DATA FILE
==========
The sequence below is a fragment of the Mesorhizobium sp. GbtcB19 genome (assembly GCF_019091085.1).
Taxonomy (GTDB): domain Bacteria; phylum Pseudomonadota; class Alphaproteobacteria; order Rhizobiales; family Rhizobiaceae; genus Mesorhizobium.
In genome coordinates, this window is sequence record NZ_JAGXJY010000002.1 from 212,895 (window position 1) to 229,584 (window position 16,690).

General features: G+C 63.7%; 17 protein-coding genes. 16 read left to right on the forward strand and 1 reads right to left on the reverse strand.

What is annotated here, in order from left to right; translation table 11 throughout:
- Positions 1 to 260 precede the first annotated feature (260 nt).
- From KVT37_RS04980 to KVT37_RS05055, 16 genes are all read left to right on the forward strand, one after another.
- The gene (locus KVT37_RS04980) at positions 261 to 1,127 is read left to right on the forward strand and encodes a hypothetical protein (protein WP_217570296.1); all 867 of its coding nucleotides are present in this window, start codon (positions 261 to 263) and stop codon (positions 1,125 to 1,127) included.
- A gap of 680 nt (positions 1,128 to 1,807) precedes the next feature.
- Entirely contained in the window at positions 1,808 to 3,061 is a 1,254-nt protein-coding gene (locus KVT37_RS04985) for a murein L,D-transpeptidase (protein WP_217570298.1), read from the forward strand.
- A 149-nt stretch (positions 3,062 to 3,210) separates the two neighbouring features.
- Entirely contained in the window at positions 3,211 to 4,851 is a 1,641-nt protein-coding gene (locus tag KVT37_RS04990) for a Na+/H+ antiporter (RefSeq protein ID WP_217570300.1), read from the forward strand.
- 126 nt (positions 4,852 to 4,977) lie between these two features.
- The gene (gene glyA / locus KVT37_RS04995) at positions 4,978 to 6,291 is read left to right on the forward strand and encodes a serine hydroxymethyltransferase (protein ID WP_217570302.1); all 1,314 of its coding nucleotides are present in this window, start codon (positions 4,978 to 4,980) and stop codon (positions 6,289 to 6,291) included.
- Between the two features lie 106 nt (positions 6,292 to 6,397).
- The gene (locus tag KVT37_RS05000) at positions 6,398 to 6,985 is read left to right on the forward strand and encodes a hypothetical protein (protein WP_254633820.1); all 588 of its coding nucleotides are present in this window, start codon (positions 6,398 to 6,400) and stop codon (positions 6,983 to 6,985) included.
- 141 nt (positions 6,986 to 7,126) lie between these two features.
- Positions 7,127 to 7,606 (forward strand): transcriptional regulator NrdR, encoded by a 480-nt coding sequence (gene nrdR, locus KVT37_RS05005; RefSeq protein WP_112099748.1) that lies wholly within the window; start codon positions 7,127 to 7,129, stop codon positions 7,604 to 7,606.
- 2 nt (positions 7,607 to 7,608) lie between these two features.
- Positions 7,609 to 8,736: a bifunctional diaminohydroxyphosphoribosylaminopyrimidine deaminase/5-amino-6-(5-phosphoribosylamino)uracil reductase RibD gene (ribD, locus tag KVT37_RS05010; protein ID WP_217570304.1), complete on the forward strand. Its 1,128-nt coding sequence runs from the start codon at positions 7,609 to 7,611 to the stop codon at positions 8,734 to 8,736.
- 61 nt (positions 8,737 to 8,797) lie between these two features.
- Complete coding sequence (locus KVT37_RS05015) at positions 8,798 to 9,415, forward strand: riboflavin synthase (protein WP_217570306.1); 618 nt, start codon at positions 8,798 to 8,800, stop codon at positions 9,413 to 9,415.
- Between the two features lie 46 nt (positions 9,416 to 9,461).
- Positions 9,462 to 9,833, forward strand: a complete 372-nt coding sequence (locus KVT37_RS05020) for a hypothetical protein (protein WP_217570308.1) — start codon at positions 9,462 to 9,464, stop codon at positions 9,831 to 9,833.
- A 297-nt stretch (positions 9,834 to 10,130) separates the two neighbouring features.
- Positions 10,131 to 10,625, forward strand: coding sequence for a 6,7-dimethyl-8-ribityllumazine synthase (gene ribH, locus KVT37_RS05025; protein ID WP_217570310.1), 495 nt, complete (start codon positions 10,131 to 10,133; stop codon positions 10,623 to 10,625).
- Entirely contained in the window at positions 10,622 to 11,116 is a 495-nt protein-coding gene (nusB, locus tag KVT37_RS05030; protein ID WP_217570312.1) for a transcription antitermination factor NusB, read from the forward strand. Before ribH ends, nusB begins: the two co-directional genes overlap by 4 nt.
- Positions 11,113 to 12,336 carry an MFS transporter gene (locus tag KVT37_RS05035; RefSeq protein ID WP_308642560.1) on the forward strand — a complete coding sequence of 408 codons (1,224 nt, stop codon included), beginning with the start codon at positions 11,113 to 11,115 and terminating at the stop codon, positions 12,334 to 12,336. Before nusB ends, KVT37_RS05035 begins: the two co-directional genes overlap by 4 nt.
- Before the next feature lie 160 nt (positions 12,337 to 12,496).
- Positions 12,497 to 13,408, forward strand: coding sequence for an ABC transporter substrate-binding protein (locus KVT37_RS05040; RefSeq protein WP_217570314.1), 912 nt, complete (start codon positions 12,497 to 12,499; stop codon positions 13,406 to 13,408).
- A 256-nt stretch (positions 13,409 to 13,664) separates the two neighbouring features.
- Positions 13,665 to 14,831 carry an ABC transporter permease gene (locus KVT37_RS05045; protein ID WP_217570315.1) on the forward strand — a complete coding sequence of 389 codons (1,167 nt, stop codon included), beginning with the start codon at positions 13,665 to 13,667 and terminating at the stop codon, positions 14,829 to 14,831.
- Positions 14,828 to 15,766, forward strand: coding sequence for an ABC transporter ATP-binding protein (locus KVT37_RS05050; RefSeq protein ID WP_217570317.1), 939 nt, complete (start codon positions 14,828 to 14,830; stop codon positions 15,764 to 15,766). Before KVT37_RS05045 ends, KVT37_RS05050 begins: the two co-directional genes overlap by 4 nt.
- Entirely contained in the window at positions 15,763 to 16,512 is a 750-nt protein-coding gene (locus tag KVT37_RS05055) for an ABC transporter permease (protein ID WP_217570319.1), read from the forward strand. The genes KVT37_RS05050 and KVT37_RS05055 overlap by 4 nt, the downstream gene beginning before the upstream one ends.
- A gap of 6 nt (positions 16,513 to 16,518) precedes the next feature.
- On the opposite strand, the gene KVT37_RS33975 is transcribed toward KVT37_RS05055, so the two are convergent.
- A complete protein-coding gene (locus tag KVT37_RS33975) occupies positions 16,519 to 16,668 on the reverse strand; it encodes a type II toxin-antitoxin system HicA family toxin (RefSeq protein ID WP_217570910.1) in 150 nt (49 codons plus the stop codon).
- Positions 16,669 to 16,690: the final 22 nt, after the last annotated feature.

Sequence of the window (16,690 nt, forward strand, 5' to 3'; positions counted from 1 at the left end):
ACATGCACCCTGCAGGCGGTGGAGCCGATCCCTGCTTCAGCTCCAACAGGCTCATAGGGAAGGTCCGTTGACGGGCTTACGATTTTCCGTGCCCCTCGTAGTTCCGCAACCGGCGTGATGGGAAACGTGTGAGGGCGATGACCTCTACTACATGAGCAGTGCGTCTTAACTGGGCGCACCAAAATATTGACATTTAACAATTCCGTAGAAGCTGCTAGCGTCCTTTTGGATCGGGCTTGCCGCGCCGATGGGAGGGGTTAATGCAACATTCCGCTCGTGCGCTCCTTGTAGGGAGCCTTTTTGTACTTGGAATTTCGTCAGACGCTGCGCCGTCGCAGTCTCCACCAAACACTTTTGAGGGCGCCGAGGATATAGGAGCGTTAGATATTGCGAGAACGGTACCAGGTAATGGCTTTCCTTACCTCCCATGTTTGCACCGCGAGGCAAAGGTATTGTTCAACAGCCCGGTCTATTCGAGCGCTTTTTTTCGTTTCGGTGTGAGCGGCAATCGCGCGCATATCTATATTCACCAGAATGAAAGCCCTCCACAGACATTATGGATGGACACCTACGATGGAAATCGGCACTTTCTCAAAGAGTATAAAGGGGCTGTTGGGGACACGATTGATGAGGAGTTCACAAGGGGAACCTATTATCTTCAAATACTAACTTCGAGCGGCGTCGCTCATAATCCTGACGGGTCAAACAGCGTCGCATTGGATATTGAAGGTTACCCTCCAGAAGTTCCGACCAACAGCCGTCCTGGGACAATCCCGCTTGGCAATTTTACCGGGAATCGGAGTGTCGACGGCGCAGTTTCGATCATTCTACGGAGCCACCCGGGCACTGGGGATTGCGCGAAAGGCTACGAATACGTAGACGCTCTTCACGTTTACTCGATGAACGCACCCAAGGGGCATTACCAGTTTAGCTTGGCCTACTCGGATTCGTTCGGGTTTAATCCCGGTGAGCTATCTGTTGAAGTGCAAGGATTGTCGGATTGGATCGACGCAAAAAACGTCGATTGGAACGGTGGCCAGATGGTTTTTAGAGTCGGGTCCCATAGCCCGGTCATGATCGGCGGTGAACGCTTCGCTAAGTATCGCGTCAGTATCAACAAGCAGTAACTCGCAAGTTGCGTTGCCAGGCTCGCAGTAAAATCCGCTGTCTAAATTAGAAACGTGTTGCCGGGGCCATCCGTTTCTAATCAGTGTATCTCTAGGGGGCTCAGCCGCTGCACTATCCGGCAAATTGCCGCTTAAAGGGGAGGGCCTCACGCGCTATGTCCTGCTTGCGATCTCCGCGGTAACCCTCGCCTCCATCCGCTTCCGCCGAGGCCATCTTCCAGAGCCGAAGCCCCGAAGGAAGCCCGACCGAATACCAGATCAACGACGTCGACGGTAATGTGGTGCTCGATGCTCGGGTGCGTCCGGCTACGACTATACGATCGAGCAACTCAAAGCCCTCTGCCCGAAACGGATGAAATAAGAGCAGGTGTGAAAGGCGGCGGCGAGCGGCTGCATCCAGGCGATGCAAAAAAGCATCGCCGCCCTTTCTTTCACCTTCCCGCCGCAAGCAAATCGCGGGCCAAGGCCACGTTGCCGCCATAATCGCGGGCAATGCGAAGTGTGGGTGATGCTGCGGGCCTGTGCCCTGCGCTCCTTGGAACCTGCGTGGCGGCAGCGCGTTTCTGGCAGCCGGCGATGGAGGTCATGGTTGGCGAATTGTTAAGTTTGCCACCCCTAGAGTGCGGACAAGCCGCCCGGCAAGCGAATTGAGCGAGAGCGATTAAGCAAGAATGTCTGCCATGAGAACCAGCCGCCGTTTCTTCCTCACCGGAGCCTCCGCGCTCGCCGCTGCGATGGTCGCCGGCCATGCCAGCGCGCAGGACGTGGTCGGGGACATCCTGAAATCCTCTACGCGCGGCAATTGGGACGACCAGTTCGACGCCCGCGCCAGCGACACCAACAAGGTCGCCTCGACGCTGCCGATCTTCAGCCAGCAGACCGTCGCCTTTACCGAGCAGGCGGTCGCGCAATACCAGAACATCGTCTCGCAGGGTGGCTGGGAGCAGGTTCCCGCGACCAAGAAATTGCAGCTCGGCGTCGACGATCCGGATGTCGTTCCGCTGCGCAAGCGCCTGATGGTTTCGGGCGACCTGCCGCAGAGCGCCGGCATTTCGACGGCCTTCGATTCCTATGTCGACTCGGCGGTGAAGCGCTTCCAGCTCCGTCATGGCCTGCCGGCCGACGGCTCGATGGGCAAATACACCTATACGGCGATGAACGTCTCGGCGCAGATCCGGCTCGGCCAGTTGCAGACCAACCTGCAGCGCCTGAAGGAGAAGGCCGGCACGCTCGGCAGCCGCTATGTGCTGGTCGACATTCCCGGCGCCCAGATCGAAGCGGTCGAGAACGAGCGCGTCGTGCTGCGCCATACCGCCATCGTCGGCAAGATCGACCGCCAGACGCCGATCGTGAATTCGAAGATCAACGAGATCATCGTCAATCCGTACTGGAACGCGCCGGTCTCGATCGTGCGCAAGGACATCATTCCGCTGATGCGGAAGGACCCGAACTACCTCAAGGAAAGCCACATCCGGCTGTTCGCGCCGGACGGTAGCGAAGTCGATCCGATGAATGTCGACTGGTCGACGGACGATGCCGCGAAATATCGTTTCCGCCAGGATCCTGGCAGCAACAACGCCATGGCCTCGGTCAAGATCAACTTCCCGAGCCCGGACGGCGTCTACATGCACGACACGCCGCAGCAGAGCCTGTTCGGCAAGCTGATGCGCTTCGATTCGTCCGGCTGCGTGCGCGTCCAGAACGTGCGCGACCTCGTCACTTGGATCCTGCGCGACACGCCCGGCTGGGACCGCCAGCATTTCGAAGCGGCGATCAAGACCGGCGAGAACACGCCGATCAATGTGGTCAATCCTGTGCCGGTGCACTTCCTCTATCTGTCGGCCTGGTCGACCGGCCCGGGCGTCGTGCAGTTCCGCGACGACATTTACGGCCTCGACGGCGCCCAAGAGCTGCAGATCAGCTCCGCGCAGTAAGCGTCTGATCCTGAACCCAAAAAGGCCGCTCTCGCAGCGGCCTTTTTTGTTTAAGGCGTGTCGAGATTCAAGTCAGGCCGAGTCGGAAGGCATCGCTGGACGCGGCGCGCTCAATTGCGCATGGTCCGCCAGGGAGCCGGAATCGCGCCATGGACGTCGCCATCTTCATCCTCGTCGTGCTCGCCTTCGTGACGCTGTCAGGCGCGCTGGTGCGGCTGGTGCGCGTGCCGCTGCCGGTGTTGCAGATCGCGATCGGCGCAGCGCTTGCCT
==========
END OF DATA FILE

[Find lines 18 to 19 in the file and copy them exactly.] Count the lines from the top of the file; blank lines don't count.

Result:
- Positions 7,127 to 7,606 (forward strand): transcriptional regulator NrdR, encoded by a 480-nt coding sequence (gene nrdR, locus KVT37_RS05005; RefSeq protein WP_112099748.1) that lies wholly within the window; start codon positions 7,127 to 7,129, stop codon positions 7,604 to 7,606.
- 2 nt (positions 7,607 to 7,608) lie between these two features.